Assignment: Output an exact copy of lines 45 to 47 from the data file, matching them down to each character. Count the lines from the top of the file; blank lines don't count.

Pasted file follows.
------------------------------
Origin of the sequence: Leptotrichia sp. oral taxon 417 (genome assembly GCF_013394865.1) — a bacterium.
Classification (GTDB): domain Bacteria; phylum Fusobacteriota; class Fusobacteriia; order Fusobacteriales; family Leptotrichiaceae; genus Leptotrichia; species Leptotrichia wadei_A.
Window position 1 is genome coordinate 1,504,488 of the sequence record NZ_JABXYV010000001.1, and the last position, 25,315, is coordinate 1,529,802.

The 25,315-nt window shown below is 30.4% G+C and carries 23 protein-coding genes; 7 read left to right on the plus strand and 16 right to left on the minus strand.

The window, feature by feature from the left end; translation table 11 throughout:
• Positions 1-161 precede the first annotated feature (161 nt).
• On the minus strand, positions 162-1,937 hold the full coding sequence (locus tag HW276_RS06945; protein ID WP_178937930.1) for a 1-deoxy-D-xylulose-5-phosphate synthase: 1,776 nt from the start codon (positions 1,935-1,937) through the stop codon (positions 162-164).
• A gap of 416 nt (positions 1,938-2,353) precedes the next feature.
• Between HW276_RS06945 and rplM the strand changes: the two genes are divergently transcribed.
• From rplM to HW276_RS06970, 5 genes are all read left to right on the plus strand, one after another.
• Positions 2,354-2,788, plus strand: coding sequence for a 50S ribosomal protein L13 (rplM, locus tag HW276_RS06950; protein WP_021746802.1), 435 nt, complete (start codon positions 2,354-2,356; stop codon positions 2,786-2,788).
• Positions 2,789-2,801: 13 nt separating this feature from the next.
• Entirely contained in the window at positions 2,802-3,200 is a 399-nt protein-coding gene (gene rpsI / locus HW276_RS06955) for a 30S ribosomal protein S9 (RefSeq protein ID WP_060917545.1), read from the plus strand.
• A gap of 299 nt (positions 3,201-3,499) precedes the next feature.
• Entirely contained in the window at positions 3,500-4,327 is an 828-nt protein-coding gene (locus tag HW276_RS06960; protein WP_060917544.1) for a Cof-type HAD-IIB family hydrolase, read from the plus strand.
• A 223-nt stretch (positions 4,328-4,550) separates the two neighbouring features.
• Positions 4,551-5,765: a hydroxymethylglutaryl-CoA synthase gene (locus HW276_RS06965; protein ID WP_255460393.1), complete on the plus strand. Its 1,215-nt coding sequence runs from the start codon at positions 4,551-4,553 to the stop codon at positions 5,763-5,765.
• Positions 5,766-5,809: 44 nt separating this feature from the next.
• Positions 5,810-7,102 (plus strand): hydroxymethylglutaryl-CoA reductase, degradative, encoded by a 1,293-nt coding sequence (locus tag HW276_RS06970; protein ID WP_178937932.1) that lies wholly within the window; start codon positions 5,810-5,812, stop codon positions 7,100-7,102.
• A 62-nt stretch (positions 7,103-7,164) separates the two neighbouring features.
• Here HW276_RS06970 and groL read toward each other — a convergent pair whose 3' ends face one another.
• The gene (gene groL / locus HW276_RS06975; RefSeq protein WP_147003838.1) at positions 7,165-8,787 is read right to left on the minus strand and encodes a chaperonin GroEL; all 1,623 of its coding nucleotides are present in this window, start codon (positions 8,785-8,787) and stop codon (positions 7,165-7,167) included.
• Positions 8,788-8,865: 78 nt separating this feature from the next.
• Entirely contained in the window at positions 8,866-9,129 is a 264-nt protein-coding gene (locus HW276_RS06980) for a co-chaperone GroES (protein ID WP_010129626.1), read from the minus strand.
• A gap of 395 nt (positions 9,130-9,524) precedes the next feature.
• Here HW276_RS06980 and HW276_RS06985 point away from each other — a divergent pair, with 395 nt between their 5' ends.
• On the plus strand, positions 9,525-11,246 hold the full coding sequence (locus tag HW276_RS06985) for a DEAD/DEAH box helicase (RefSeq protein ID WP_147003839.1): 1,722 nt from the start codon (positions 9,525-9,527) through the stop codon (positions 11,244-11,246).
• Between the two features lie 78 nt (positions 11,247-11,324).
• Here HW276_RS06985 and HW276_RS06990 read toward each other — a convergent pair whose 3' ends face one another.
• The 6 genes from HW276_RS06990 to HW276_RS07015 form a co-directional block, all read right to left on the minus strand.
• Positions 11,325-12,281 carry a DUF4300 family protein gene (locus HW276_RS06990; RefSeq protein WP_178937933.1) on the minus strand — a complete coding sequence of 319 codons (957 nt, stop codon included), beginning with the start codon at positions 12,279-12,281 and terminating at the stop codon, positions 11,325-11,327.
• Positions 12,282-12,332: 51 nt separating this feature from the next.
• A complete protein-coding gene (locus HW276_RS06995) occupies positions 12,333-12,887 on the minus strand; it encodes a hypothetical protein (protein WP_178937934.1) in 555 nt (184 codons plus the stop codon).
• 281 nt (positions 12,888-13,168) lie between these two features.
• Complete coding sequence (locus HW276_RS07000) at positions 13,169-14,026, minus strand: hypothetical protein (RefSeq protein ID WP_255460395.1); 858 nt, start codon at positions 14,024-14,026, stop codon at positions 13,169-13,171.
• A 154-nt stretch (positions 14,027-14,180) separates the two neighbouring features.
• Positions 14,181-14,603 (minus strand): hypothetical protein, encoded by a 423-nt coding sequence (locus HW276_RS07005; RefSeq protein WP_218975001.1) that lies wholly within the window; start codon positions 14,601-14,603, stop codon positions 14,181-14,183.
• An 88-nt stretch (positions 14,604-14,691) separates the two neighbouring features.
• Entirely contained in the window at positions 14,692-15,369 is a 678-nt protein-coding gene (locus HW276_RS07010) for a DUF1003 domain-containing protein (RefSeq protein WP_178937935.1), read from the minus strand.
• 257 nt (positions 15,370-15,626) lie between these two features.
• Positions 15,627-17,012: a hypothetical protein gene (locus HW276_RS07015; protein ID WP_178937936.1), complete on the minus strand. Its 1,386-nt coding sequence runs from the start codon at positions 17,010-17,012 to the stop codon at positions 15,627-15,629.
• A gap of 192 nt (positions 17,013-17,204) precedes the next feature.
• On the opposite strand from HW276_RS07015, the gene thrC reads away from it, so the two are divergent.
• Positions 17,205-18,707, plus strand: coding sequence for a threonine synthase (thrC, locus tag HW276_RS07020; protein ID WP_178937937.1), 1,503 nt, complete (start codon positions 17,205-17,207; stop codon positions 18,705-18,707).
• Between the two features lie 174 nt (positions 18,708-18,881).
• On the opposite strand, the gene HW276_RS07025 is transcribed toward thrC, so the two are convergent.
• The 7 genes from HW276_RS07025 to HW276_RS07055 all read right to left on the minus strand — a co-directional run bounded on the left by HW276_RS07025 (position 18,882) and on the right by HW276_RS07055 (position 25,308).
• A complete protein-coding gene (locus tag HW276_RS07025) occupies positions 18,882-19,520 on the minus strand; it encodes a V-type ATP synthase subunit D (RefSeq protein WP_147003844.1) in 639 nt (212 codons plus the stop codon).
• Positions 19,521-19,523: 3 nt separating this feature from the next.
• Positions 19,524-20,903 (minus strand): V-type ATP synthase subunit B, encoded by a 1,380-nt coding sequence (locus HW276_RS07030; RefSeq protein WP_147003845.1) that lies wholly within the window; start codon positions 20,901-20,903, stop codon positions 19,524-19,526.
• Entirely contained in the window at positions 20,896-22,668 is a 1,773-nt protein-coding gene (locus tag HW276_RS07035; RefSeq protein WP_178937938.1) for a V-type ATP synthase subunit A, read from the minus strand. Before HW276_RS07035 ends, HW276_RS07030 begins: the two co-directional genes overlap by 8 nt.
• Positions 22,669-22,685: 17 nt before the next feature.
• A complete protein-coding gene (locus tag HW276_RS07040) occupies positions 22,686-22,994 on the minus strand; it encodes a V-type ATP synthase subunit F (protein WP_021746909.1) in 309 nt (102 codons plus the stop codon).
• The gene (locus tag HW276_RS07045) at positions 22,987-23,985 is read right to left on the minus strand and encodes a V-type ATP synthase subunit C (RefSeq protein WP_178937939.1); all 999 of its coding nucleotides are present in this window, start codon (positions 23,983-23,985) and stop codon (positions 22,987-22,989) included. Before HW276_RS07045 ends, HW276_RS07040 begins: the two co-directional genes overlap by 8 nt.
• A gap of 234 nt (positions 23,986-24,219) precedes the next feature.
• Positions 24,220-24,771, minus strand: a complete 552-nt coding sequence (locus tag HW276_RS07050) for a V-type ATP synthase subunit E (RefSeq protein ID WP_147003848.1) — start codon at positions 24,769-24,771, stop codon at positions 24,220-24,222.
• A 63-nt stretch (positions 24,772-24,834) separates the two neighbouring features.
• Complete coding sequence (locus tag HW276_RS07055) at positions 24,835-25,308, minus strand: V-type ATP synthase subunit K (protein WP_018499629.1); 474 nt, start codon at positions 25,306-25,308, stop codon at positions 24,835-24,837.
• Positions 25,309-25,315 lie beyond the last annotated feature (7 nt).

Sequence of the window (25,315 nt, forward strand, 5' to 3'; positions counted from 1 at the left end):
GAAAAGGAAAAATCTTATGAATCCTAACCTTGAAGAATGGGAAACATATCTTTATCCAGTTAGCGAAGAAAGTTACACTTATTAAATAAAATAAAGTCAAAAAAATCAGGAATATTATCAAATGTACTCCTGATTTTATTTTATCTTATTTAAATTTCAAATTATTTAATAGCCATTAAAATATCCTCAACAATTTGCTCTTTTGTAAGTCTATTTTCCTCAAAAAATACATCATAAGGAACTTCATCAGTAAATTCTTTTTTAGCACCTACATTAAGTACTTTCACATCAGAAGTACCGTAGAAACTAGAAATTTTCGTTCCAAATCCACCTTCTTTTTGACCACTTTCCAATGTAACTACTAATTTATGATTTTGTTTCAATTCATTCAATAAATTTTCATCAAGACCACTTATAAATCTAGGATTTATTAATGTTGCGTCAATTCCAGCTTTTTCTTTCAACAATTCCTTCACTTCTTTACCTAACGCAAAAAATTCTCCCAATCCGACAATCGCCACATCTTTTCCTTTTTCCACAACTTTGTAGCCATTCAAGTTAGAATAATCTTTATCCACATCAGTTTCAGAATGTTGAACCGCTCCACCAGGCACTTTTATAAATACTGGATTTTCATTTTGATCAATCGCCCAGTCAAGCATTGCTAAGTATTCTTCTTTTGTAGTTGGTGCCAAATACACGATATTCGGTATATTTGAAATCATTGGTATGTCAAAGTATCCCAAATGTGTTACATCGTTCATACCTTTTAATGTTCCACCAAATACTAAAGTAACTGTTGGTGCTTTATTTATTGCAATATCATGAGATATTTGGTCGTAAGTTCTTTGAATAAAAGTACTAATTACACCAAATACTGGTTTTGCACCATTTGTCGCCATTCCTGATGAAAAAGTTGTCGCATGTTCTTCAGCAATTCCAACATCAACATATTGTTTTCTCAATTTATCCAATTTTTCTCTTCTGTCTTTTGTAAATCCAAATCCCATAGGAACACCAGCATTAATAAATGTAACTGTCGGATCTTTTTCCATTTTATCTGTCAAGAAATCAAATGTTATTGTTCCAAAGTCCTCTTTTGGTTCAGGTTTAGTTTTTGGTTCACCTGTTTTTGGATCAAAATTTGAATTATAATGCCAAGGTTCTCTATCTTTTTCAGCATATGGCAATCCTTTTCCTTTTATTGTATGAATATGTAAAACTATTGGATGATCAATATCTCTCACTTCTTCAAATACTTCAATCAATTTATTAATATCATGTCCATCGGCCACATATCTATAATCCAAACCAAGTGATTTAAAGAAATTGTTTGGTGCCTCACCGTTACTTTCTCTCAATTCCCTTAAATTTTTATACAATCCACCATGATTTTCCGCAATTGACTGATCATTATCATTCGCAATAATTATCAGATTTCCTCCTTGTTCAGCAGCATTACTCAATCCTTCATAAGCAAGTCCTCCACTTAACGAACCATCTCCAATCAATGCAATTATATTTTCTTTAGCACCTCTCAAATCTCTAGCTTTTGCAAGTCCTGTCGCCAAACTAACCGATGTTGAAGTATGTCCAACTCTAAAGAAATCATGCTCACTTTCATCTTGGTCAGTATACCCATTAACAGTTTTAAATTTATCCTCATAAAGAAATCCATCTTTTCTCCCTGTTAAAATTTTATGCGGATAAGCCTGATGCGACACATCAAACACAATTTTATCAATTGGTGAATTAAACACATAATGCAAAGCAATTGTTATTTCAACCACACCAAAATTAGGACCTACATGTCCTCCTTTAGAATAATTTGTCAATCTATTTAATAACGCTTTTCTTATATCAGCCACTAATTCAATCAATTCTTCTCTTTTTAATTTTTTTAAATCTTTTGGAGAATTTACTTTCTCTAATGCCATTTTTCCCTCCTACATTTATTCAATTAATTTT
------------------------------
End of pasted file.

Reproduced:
• Between the two features lie 174 nt (positions 18,708-18,881).
• On the opposite strand, the gene HW276_RS07025 is transcribed toward thrC, so the two are convergent.
• The 7 genes from HW276_RS07025 to HW276_RS07055 all read right to left on the minus strand — a co-directional run bounded on the left by HW276_RS07025 (position 18,882) and on the right by HW276_RS07055 (position 25,308).